News & Notes→ Brian Williams Doesn’t Get How Streets Work. Will His Four Million Viewers? [Streetsblog]

Here’s the profile of New York City Transportation Commissioner Janette Sadik-Khan that aired on “Rock Center with Brian Williams” last night. The show reaches more than four million people, which isn’t enough to win its time slot but adds up to a lot more eyeballs than the print circulation of any NYC daily paper. In all likelihood, it reached a bigger American audience than any other piece of media content about reclaiming city streets for public space and more efficient modes of transportation. So how did NBC’s Harry Smith and his producers do with the assignment?


→ Treasuring Urban Oases [The New York Times]

Writing in The New York Times last week, Christopher B. Leinberger, a professor of urban planning, took note of “a profound structural shift” in America during the last decade or so, “a reversal of what took place in the 1950s.” Back then drivable suburbs boomed while center cities decayed. Now more and more people want to settle in “a walkable urban downtown.” The most expensive housing in the country, and not just New York City, is in “high-density, pedestrian-friendly neighborhoods,” he said.

But what makes high-density neighborhoods pedestrian friendly?


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News & Notes

Traffic

Photo (cc) nicpic

News & Notes→ The True Cost of Commuting [Mr. Money Mustache]

I was talking to a couple I had just met, and the topic turned to the beauty of the neighborhood. [...] “We should really move here!”.

Then the discussion turned to the comparatively affordable housing, and the other benefits of living in my particular town. By the end of it, these people were verbally working out the details of a potential move within just a few months.

Except their plan was absurd.

Because these two full-time professional workers currently happen to live and work in “Broomfield”, a city that is about 19 miles and 40 minutes of mixed high-traffic driving away from here. They brushed off the potential commute, saying “Oh, 40 minutes, that’s not too bad.”

Yes, actually it IS too bad!

Turns out, this couple would end up spending $125,000 over 10 years for their “not so bad” 40 minute commutes. Visit the link to see the math.


→ The Importance of Comprehensive Planning in a Down Economy [Planetizen]

The slowing in the pace of development has given those planners who remain something precious: time. Especially in America’s fastest-growing places, the pace of development at the height of the housing boom often left planners with little time to engage in planning that was not focused on the here and now. As a result, in many jurisdictions important work to update archaic zoning ordinances or old comprehensive plans was left undone. Comprehensive plans in particular suffered, as fast-paced development changed the face of towns and cities in ways not anticipated by plans of an earlier age. Except in those states where comprehensive plans are binding, the first hints of irrelevance (real or perceived) are often the death knell for a comprehensive plan’s effectiveness.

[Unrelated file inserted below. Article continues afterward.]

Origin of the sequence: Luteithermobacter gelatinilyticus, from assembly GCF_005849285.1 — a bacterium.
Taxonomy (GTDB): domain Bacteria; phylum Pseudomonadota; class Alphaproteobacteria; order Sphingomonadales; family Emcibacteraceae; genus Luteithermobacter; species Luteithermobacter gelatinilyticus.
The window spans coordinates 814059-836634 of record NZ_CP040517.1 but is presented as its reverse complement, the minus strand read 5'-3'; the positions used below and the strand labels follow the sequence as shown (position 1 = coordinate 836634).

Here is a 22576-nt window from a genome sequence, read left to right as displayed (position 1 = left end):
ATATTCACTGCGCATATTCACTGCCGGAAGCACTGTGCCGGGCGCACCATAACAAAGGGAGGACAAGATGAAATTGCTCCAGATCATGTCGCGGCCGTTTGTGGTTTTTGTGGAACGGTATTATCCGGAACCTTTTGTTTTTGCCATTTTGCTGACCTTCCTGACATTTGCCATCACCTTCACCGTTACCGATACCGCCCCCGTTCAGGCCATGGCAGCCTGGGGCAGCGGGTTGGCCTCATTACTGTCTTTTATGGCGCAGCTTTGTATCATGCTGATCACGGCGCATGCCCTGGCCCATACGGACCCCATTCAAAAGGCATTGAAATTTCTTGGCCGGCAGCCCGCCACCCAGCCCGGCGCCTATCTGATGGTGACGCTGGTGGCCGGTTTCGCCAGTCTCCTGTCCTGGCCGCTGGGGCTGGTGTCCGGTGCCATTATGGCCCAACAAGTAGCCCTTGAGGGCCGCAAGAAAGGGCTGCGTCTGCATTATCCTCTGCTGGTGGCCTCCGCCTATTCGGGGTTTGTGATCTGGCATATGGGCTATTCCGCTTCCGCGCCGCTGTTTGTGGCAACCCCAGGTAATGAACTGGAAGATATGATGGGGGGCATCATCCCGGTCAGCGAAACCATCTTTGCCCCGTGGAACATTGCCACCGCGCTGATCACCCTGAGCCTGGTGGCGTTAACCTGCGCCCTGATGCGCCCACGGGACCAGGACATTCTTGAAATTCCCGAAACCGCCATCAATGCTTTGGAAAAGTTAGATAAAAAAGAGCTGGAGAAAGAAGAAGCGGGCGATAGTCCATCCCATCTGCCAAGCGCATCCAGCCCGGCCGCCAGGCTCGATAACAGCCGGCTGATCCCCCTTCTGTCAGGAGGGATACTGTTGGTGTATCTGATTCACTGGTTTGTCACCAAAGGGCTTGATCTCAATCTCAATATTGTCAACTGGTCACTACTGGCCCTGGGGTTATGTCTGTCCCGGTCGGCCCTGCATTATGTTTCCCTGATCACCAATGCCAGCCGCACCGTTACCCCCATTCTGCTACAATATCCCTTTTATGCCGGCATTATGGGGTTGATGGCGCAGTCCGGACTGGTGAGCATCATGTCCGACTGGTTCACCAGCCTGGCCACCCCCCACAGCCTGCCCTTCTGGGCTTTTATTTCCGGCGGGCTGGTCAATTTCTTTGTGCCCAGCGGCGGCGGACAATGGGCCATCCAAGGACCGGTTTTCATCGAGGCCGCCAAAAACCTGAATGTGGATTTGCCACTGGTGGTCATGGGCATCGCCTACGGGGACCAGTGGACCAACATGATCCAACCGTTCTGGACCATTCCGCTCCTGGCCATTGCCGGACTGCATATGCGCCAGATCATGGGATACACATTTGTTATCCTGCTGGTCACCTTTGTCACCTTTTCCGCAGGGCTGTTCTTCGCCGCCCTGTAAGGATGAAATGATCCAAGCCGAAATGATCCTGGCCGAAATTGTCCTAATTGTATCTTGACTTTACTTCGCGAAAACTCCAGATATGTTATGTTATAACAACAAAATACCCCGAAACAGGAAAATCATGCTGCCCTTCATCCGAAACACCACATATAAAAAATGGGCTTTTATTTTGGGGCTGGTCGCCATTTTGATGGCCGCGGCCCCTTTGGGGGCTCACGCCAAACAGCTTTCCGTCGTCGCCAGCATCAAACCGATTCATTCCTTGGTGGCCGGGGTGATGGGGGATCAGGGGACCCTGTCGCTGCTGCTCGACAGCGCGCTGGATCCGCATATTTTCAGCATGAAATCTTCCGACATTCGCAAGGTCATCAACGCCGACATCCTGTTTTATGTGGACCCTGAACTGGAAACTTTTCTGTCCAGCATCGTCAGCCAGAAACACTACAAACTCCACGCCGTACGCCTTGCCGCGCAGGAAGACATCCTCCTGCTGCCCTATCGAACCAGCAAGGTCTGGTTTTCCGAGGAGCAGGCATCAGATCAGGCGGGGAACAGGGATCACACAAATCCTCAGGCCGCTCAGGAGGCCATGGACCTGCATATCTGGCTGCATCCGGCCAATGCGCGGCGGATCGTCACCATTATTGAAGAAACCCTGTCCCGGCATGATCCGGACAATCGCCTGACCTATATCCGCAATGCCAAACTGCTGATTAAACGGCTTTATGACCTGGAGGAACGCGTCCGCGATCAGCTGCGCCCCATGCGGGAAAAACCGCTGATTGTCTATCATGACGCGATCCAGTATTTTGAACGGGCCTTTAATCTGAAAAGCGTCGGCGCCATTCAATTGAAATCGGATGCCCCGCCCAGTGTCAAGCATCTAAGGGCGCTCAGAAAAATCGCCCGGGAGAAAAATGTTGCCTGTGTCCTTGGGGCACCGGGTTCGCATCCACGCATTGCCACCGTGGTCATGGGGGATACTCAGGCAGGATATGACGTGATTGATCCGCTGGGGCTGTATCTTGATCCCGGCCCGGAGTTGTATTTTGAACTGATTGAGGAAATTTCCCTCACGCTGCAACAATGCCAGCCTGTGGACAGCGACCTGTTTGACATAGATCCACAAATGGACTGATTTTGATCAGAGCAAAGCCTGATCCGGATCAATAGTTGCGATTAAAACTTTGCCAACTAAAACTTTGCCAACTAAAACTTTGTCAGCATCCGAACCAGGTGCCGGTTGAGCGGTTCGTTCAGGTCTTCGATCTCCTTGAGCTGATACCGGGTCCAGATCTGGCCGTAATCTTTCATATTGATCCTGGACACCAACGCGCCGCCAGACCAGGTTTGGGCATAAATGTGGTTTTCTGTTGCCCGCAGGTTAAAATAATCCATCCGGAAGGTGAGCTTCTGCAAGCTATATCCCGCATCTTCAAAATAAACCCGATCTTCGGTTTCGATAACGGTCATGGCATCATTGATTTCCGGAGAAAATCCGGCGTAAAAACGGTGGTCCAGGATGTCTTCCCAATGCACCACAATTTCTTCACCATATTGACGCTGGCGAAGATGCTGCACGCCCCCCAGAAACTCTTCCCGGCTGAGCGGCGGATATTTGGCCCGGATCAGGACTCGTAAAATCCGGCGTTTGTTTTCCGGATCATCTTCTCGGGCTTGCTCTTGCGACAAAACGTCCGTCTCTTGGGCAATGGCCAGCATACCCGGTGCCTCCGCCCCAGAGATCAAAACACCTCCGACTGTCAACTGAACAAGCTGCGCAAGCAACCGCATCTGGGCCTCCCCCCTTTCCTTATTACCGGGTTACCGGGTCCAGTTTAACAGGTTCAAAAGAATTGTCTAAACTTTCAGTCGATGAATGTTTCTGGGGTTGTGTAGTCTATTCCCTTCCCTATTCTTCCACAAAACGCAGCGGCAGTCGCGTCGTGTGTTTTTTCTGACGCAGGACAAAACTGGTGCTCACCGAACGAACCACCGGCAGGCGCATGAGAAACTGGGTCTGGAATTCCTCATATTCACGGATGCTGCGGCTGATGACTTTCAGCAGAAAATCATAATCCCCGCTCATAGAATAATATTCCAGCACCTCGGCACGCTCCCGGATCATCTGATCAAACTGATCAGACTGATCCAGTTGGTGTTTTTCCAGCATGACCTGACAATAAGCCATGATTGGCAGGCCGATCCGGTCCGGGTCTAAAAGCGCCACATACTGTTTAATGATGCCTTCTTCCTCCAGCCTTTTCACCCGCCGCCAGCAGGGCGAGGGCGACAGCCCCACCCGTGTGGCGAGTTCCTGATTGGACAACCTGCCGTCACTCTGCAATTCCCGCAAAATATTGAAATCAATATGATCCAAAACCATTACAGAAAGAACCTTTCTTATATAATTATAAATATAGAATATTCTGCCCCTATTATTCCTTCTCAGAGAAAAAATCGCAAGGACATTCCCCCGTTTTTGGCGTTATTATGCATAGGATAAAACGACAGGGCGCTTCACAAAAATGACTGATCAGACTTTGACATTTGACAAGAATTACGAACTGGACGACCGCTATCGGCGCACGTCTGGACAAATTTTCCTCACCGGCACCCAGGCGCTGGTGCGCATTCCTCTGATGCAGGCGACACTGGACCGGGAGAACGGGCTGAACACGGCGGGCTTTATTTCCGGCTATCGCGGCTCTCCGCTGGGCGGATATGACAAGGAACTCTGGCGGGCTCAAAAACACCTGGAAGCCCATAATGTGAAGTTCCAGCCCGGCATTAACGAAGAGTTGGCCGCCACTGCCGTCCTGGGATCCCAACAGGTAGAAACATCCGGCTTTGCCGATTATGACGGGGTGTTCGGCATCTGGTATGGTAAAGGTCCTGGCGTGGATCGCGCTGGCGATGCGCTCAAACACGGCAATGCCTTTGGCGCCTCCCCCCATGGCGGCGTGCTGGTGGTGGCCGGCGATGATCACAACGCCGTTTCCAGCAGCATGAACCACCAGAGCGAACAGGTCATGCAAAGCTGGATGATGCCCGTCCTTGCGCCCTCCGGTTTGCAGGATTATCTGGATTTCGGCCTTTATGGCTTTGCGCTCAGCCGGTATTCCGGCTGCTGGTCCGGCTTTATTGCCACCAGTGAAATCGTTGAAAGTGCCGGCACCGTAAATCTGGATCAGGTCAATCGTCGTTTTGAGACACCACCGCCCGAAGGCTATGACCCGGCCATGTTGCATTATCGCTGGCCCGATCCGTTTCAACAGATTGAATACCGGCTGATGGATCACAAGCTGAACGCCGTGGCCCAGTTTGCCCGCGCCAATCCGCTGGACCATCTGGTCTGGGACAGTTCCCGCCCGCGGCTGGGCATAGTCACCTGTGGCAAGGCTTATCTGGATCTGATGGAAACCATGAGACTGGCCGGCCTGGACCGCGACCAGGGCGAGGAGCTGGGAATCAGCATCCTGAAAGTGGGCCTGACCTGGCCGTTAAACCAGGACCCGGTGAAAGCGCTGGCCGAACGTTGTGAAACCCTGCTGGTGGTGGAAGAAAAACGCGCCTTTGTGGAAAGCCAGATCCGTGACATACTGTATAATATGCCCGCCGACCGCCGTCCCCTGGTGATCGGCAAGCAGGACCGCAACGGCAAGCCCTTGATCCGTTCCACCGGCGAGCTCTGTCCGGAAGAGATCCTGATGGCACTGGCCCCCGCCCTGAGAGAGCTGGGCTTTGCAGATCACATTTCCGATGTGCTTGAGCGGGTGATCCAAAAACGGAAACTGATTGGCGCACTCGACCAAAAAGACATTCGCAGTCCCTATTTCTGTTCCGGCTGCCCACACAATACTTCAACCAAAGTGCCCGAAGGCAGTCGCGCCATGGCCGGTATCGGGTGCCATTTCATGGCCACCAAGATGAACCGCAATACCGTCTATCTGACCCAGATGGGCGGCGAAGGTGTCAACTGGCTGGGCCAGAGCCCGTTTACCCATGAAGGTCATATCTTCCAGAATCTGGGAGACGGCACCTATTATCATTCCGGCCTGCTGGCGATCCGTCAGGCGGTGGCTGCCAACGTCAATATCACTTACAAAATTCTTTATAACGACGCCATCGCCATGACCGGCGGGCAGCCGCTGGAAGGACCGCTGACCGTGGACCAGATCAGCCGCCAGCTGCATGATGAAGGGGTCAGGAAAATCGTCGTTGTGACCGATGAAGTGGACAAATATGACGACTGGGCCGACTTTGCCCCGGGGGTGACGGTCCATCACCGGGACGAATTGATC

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News & Notes

→ Could cities’ problems be solved by urban acupuncture? [The Guardian]

“Urban acupuncture is a surgical and selective intervention into the urban environment,” said Los Angeles architect and professor John Southern in an interview, “instead of large scale projects that involve not only thousands of acres, but investment and infrastructure that municipalities can no longer provide.”


→ Urban Green Space Key in Improving Air Quality [The City Fix]

Trees on a street in Seoul

Photo (cc) erasmusa

A new study out of the University of Kent in the UK found that a 10 percent increase in urban tree coverage in mid-size cities, like Leicester, can absorb about 12 percent of carbon emissions, contributing to cleaner air. The study is yet another addition to the argument that any sound urban planning or transit policy to improve air quality must be supplemented with green spaces.


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News & Notes

→ Five Things Every Mayor Should Know Before Starting a Bike-sharing Program [Shareable:Cities]

1) Be a bike-friendly community first.

→ Liberation Squares [UrbanOmnibus]

In the US, we tend to take public spaces and the activities they enable for granted. From the history of protests in Tompkins Square Park, to Martin Luther King’s 1963 “I Have a Dream” speech on the Washington Mall, to the makeshift memorial built in Union Square after 9/11, it is deeply embedded in our psyche that civil discourse should have a stage on which to play out. While some moments of dissent occurred in contained surrounds like Rosa Parks’ bus, the majority of democracies worldwide will continue to see their hopes and pains played out in sweeping public spaces.